On this episode of Broad & High, an artist profile: Dennis DeVendra, a blind woodturner. Also a look at Dangerdust, the anonymous chalk artist duo from Columbus College of Arts and Design, Helping Hands Center an arts & autism based in Clintonville, Petali Teas and D’Art the Gallery Kitty at Dublin Arts Council.
Ohio PIRG: Taxpayers Support Obesity Epidemic Via Farm Subsidies
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An Ohio public interest group Wednesday released a study that links the nationâ€™s ever-growing obesity rate to federal farm subsidies. But WOSU reports local farmers say the problem does not lie with the ingredients.
Ohio Public Interest Research Group says taxpayers â€“ in a roundabout way â€“ are contributing to childhood obesity. The group released a study that shows how billions of dollars in taxpayer-funded agricultural subsidies support junk food.
Jacqueline Thomas speaks for Ohio PIRG. She said corn is one of the agricultural commodities receiving a large percentage of subsidies.
“Food manufacturers process them into additives like corn syrup and vegetable oils that provide a cheap dose of sweetness and fat to a wide variety of junk food products. Thus, American tax dollars are directly subsidizing junk food ingredients,” Thomas said.
The study said during the last 15 years, corn growers received $77 billion in federal subsidies. Ohio PIRG said apples are the only fruit or vegetable that receives significant federal subsidies â€“ about one third of a percent of corn growers.
Thomas breaks it down further.
“If these agricultural subsidies went directly to consumers to allow them to purchase food each of Americaâ€™s taxpayers would be given $7.36 to spend on junk food and only 11 cents with which to buy apples each year. Thatâ€™s enough to buy 19 Twinkies, but less than a quarter of one Red Delicious apple,” she said.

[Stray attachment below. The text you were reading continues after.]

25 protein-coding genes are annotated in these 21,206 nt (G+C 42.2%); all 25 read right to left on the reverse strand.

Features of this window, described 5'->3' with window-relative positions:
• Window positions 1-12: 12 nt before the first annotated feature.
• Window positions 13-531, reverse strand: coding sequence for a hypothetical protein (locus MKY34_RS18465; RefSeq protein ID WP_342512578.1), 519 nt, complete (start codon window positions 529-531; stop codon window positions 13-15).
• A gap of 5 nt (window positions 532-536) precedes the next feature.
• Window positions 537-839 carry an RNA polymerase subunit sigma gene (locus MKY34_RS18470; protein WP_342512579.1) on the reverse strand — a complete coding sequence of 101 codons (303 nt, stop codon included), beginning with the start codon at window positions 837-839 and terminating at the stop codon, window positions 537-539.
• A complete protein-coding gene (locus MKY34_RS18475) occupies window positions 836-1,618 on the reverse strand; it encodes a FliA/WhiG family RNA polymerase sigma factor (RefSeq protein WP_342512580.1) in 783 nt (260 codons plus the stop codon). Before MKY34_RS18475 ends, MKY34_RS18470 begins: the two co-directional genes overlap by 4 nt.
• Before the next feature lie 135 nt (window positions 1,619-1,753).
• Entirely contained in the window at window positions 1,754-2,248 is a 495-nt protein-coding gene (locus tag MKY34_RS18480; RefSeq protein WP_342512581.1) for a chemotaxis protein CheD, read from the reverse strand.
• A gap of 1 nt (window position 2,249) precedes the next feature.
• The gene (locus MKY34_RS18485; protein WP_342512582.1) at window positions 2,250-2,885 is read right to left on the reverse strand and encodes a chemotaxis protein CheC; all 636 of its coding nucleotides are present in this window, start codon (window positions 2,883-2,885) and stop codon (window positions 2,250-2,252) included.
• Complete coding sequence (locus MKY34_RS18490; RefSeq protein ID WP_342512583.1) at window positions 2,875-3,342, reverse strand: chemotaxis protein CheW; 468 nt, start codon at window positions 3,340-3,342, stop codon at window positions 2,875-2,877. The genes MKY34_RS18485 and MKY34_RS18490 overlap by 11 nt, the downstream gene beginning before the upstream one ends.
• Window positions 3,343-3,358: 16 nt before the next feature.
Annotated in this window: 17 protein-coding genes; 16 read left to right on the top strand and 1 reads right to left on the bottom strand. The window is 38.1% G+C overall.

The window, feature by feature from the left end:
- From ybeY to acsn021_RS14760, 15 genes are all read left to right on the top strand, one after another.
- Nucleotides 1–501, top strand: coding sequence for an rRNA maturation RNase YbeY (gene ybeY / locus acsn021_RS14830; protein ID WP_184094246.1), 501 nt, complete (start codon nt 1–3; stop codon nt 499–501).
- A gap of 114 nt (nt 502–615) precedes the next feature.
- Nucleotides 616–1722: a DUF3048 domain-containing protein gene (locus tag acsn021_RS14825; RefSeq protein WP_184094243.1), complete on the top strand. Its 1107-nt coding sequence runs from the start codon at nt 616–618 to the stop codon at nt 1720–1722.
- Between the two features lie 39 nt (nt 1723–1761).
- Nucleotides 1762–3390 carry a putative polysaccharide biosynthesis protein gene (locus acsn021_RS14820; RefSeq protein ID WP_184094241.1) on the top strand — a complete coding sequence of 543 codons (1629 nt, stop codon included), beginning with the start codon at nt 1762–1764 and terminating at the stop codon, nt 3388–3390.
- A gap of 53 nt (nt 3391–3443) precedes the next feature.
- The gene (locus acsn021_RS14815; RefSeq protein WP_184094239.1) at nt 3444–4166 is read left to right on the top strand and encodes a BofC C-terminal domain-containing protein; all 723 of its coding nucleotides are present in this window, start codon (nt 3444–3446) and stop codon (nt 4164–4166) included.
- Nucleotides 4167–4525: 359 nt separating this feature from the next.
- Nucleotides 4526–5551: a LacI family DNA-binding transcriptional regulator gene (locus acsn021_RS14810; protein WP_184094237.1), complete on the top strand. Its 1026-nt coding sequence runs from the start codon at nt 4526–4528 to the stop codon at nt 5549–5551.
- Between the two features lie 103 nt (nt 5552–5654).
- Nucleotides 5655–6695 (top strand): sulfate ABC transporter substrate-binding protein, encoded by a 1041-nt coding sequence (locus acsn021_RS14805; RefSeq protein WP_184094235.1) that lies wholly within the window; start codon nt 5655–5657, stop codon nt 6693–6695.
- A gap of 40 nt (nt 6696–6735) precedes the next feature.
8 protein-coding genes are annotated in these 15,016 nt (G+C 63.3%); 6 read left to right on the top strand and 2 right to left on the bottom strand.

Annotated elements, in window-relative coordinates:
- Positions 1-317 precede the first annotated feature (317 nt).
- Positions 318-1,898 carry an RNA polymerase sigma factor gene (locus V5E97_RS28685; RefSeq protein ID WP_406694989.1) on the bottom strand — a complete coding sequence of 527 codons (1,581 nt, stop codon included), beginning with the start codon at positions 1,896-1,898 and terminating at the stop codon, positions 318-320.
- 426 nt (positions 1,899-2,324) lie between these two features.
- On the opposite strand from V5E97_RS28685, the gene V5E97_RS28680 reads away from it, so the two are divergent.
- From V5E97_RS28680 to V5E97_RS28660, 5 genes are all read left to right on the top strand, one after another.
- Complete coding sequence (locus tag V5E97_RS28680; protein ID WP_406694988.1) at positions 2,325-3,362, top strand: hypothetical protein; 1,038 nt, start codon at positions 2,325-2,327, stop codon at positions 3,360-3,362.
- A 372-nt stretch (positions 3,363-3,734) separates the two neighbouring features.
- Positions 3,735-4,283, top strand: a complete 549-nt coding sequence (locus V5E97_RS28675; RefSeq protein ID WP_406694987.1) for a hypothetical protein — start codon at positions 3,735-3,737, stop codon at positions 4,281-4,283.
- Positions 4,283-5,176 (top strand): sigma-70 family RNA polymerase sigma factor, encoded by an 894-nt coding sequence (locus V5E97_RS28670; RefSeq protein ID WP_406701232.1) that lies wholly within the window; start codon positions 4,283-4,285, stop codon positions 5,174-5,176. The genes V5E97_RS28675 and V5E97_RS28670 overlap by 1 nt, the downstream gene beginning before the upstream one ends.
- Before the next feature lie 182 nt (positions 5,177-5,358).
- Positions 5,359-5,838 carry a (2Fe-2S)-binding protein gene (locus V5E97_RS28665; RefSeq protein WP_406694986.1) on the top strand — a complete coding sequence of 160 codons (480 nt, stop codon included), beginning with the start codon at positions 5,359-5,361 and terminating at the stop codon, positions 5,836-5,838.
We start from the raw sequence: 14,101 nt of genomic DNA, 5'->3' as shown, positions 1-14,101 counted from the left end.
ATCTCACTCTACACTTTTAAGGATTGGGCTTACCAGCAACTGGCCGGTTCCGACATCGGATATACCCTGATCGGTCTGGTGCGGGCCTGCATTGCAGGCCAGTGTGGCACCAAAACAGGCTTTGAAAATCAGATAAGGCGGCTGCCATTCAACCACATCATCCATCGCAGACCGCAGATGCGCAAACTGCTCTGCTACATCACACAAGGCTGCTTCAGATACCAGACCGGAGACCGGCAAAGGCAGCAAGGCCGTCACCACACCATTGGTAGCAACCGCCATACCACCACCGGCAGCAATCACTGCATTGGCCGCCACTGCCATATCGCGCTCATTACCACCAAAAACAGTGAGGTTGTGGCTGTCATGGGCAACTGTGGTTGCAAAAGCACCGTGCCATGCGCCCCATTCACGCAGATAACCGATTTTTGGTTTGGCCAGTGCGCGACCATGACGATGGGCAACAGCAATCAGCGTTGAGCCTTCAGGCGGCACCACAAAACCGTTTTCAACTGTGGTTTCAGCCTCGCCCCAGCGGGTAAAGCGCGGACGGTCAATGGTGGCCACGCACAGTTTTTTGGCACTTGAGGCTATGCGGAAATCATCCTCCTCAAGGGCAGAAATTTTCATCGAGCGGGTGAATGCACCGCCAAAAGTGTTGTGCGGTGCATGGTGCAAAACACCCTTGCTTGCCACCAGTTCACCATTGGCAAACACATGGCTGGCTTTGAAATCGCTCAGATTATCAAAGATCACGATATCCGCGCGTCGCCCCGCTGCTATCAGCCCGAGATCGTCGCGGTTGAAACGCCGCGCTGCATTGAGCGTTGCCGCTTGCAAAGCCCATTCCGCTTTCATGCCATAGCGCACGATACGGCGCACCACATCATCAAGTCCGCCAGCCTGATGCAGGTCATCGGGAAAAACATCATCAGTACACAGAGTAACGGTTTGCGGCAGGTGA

The group said it wants an end to what it calls wasteful, junk food subsidies.
There has been a lot of debate recently whether high-fructose corn syrup is any worse for consumers than cane sugar. The Corn Refiners Association likens high-fructose corn syrup to table sugar in the way the body metabolizes it.
Acting head of the Ohio Corn Marketing Program, Tadd Nicholson, said the blame for the nationâ€™s obesity rate should not be put on ag subsidies or high-fructose corn syrup.
â€œItâ€™s portion size control as opposed to changing the types of sweeteners we use in the United States. Americans enjoy a lot of choices and I donâ€™t think anybody wants to give up those choices. If it comes to childhood obesity which apparently theyâ€™re linking this to, itâ€™s really educating kids on proper foods to eat and how much of it to eat,” Thomas said.
Nicholson added he is not against reducing federal agricultural subsidies. He said he would rather see the money redirected into an insurance program for farmers to use only when they needed it.